The Harvard men's soccer team had the remainder of its season cancelled on Thursday for producing sexually explicit "scouting reports" that rate women, particularly those on the Harvard women's soccer team, for their physical appearance.

Harvard Athletic Director Robert L. Scalise made the decision after an investigation revealed the problem was a widespread practice the program had for years.

Back in 2012, the men's soccer program was initially caught writing "scouting reports" on six women's soccer recruits. Each "scouting report" included a numerical rating on each athlete's physical attraction, as well as a "hypothetical sexual position."

If Harvard's season continued this year and it won on Saturday versus Columbia, Harvard would have won the Ivy League title and clinched a bid to the NCAA tournament.

I have a couple of reactions to this story, but first, great work from Harvard University and the athletic department. After what we've seen happen at places like Penn State and Baylor, it's refreshing to see a university actually follow the law AND its conscience.

Secondly, what purpose do these "scouting reports" even serve for the men of Harvard soccer? Not only is it a stupid and reckless activity, but they also continued these documents after getting caught a few years ago. It's called learning from your mistakes, something Harvard men's soccer clearly struggled with.

Third, I hope not everyone on the men's team was involved. It's likely there were a couple guys who wanted little to no part with these reports, and they're paying the price because of their teammates idiocy. And if they all openly and willingly participated, well, shame on them.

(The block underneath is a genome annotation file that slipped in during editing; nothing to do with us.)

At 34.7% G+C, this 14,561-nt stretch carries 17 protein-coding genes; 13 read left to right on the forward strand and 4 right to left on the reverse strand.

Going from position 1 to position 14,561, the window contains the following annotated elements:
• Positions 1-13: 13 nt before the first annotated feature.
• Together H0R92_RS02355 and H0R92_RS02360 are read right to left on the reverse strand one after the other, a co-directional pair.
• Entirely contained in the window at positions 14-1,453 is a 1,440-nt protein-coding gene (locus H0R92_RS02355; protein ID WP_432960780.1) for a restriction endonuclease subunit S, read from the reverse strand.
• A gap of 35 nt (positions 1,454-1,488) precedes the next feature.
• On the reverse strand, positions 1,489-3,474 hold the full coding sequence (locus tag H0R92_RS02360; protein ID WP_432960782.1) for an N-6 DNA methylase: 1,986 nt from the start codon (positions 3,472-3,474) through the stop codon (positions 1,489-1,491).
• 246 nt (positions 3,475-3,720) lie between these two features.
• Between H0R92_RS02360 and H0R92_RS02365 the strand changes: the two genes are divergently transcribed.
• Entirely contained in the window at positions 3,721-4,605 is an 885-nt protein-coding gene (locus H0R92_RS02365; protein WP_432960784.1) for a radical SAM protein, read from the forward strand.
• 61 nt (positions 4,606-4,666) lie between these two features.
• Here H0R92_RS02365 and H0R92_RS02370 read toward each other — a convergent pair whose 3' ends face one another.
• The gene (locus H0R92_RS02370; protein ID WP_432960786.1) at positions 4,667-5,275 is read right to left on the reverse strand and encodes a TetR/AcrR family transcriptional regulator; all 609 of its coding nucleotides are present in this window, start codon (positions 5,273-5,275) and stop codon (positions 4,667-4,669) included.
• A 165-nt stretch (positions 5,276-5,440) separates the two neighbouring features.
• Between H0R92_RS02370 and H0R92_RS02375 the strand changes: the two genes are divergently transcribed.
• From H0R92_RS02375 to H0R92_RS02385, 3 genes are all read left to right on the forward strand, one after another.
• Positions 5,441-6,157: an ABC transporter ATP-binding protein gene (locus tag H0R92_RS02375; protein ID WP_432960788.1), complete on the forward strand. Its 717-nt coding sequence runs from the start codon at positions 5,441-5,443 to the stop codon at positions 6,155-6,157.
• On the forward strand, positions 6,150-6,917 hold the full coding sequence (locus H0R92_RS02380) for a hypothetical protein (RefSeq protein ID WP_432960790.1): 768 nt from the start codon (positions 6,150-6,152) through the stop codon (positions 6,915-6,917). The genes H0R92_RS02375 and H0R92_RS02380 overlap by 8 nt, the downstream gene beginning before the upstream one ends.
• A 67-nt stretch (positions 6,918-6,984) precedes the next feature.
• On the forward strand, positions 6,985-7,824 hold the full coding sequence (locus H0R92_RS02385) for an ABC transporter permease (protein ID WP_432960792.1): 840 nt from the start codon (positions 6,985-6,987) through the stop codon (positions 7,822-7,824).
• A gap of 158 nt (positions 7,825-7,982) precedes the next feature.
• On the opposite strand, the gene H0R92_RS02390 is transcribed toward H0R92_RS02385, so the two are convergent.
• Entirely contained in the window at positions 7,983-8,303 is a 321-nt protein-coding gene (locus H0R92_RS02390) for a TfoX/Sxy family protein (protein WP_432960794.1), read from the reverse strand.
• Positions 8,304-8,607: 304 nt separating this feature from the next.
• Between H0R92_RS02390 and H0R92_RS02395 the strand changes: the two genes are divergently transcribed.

Lastly, at what point do we finally start valuing and treating women as they deserve? Whether female athletes, female students or females in general, they deserve better treatment than what they've experienced throughout history.

Part of the issue lies with males not understanding the repercussions their actions have. Dehumanizing women, seeing them as objects or numbers on a "sexually attractive" scale, is the slippery slope that leads to violence. Domestic violence and abuse are more likely when you start to see another person as something other than a human being.

Whether it's Duke lacrosse, Tennessee, Minnesota, Baylor and so on, the list of sexual abuse scandals in NCAA athletics doesn't seem to end.

Not all guys or male athletes are scumbags and partake in these heinous acts, but the examples these collegiate and professional athletes, as well as some coaches and higher-ups in universities, have been setting the past few years have been predominantly negative.

It's time to shape up, men.


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